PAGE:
Cook in the preheated 500°F for 10 minutes or until the vegetables begin to turn slightly brownish. Serve together with a baguette type bread and a glass of Chablis.


    Pine Nut Soup

    100 g pine nuts
    3 egg yolks
    250 ml chicken broth
    250 ml cream

    Purée a mixture of the pine nuts and the egg yolks in the food processor until you have a fine, smooth paste.

    Transfer to a saucepan, add one cup of chicken broth and one cup of cream. The chicken stock can be added already at the food processor stage if you have difficulties in obtaining a smooth paste.

    Heat over a gentle fire under constant stirring until the mixture thickens. It must not be brought to a boil. Serve immediately.

    If desired, the aphrodisiac properties can be reinforced by suitable spices such as saffron or cayenne pepper.



    Since a meal without bread is like a day without sunshine, how about this bread:


    Aphrodisiac Bread

    1 tablespoon active dry yeast
    1/2 teaspoon curry powder
    1/2 cup warm water
    2 pinches parsley
    1 1/2 cups unbleached white flour
    3/4 teaspoon salt
    2 tablespoons oil
    1 teaspoon garlic minced

    In a large bowl, sprinkle yeast into water & dissolve. Add the rest of the ingredients in order & beat well.

    On a floured surface, knead dough lightly for 5 minutes. Form into a round bread & set aside until its has doubled. Preheat oven to 350°F and bake for 45 minutes till light brown.
     
  15. isa

    isa

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    For main course, a few choices...

    Angel Hair Pasta with Truffle Oil

    8 ounces fresh Angel Hair Pasta
    3 tablespoons Truffle Oil, plus additional for drizzling
    1/2 cup grated Parmigiano-Reggiano

    Bring a large pot of salted water to a boil. Add the pasta and cook until tender, about 8 minutes, being careful not to overcook. Drain the pasta in a colander, saving 1/4 cup of the cooking water. Put the pasta in a warmed ceramic bowl.

    Add the truffle oil, a little cooking water, salt to taste, and a generous amount of freshly ground white pepper. Toss gently, adding a little more cooking water if necessary.

    Divide the pasta evenly into soup plates. Sprinkle each with 2 tablespoons cheese. Do not mix. Drizzle a little additional truffle oil , if desired.

    Rozanne Gold

    Scallops in Saffron

    250 grams scallops
    200 ml dry white wine
    50 grams finely chopped shallot
    100 grams finely chopped chestnut mushrooms
    1 tablespoon butter
    2 grams saffron
    150 ml fish stock
    150 ml creme fraiche

    Soak the saffron in the fish stock. Separate the coral from the scallops. Cut the white meat in half horizontally.

    Place both coral and white meat in a saucepan and cover with white wine.
    Bring the liquid to a boil. Remove from the heat immediately and set aside.

    Melt the butter in a saucepan, add the shallot and the mushrooms and cook over a low heat for a few minutes.

    Pour the saffron/fish stock over the shallots and mushrooms, bring to a boil and let simmer for a few minutes.

    Add the creme fraiche, let simmer for another 7-10 minutes. Add the scallops, let simmer for another minute. Serve together with toast and a salad.

    [B}Adult Baked Macaroni[/B]
    10 Servings

    8 sprigs fresh thyme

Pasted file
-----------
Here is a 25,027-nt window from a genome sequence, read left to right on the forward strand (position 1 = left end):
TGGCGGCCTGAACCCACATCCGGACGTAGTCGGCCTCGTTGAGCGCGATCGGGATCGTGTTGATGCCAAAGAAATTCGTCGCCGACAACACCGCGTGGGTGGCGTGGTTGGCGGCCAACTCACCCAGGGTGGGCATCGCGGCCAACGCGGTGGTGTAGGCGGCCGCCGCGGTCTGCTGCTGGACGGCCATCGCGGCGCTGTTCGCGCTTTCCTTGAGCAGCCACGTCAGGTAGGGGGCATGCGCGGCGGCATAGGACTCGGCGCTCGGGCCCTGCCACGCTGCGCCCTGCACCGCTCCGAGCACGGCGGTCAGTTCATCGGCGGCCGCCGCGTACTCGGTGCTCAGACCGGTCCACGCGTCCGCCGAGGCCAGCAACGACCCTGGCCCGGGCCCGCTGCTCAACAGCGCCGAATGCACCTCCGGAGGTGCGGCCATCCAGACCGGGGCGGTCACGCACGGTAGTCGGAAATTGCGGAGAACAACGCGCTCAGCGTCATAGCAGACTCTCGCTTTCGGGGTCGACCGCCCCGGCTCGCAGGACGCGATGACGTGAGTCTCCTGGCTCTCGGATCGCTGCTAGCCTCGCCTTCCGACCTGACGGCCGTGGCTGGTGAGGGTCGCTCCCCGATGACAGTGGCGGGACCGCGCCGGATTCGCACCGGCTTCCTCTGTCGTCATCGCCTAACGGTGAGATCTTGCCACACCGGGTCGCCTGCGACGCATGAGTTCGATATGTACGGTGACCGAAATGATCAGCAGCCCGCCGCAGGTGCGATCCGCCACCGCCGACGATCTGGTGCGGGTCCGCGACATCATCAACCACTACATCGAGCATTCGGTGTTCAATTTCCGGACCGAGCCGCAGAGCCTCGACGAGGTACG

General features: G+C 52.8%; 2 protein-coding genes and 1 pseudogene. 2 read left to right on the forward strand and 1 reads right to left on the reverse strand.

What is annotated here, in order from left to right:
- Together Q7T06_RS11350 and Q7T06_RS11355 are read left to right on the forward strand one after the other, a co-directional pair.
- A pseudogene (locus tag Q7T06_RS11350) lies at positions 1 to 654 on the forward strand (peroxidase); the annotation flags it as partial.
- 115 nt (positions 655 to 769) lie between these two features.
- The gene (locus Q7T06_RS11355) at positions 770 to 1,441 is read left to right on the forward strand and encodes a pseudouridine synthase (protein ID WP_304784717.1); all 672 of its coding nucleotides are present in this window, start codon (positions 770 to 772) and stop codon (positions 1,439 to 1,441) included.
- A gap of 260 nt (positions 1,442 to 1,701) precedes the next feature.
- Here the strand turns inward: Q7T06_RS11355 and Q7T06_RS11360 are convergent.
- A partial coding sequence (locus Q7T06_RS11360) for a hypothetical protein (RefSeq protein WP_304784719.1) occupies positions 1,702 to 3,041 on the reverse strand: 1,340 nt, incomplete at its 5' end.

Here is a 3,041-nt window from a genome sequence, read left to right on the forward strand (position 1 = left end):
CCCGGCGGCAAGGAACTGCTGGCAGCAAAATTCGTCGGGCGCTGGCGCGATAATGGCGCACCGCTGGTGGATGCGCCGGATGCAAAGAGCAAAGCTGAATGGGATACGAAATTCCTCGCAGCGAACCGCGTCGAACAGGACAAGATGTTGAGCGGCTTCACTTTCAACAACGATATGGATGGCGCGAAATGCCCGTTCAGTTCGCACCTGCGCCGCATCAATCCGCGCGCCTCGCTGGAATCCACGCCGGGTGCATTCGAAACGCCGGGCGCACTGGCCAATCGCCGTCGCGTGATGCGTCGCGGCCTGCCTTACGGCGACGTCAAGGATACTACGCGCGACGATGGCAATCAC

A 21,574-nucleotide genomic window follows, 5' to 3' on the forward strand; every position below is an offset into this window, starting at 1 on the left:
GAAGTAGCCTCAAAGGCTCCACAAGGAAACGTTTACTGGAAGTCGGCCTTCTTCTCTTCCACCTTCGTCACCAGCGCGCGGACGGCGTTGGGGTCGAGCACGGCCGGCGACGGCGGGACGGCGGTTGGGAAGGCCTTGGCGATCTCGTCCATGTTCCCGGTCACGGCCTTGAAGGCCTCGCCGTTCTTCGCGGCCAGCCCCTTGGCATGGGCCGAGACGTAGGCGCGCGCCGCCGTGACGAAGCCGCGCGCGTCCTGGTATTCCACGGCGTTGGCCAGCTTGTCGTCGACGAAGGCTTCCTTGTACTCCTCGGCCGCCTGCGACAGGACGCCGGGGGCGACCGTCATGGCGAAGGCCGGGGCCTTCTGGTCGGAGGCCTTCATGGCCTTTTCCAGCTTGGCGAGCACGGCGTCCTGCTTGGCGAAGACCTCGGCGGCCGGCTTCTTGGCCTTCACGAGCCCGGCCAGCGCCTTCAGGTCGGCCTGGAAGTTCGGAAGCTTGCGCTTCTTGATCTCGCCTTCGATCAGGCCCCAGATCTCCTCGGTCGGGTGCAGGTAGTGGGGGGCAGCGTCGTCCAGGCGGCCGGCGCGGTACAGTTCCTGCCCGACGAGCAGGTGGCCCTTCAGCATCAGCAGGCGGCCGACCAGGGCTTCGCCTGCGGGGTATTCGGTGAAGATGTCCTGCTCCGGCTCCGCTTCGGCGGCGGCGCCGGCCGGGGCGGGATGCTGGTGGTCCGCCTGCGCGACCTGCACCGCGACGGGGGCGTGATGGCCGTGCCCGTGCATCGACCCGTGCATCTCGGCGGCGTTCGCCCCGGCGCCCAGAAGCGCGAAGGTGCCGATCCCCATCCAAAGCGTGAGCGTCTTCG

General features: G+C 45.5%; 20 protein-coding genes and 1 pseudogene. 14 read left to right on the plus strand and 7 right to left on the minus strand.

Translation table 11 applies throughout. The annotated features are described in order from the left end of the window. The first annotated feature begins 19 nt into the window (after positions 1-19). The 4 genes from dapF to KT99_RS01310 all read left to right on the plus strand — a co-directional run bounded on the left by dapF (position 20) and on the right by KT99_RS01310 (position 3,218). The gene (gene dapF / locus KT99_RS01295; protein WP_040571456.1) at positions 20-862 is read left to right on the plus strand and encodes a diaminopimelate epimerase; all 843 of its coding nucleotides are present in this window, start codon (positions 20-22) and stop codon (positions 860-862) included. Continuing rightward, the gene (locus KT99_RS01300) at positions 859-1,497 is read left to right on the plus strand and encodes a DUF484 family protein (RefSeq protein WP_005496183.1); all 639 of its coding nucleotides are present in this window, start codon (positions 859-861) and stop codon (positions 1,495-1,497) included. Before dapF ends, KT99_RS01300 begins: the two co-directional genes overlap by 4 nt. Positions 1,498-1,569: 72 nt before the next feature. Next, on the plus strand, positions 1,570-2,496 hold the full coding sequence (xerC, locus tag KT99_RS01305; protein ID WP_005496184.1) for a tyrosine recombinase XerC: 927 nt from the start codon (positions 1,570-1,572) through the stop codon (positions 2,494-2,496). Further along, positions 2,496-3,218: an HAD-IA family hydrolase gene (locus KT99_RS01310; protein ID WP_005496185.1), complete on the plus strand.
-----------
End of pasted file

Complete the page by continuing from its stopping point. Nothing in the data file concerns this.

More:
8 sprigs fresh flat-leaf parsley
    12 black peppercorns
    1 bay leaf
    2 lemons cut in half
    4 1 1/2 pound live lobsters, preferably from Maine
    Handful of coarse salt
    2 1/2 pounds dried penne
    3 tablespoons vegetable or olive oil
    2 cups freshly grated Parmesan cheese
    2 cups provolone cheese (imported, grated)
    1 pound fresh spinach, washed, dried, and chopped
    3 cups heavy cream
    1 tablespoon truffle oil
    Coarse salt and freshly ground black pepper to taste
    Optional: 1 to 2 medium truffles (black or white), slivered

    To cook the lobster fill an 8-10 quart pot three-fourths full with water. Add the thyme, parsley, peppercorns, and bay leaf. Squeeze in the juice of the lemons, then drop them in the pot. Cover and bring to a rolling boil over high heat. Add the lobsters and cook 12 to 15 minutes. Drain the lobsters in a colander, cover with ice, and let cool.

    When the lobster is cool enough to handle, pull the tail from the body and remove the claws. Discard the body, or reserve for use in a sauce or stock. Cut the shell from the tail using a knife or scissors and remove the meat. With the blunt end of a knife chop off the tips of the claws as close to the ends as possible (this will help release the meat from the claws). Crack the claws in the center, break open, and carefully remove the claw meat without breaking apart. Meat from the larger claws will have a piece of cartilage in it; this can be pulled out from the area where the claw fingers meet. Cut the tail meat into 1/2 inch slices. Leave the claws whole to use as a garnish. Set the lobster meat aside until ready to assemble the pasta dish.

    To cook the pasta, fill a 6 to 8 quart pot with water, add salt, cover, and bring to a boil over high heat. Add the penne and stir. Cook the pasta for approximately 8 to 10 minutes, until al dente. Pour into a colander to drain. Do not rinse the pasta; just toss it to remove any excess water. Sprinkle the oil over the pasta and toss with a large chef's fork. Pour the pasta onto a sheet tray or shallow dish to cool (if it looks too sticky, sprinkle some more oil on at this point). Let the pasta cool to room temperature.

    When the pasta is cooled pre-heat the oven to 425 degrees F. Toss the cooled pasta in a bowl with the Parmesan and provolone cheese, spinach, heavy cream, and lobster meat (except claws). Season with salt and pepper. Transfer to a large round, oval, or oblong baking dish and bake for approximately 25 minutes, until bubbling hot. Garnish with the lobster claws and truffle slivers (if using).

    Carole Peck
     
  16. isa

    isa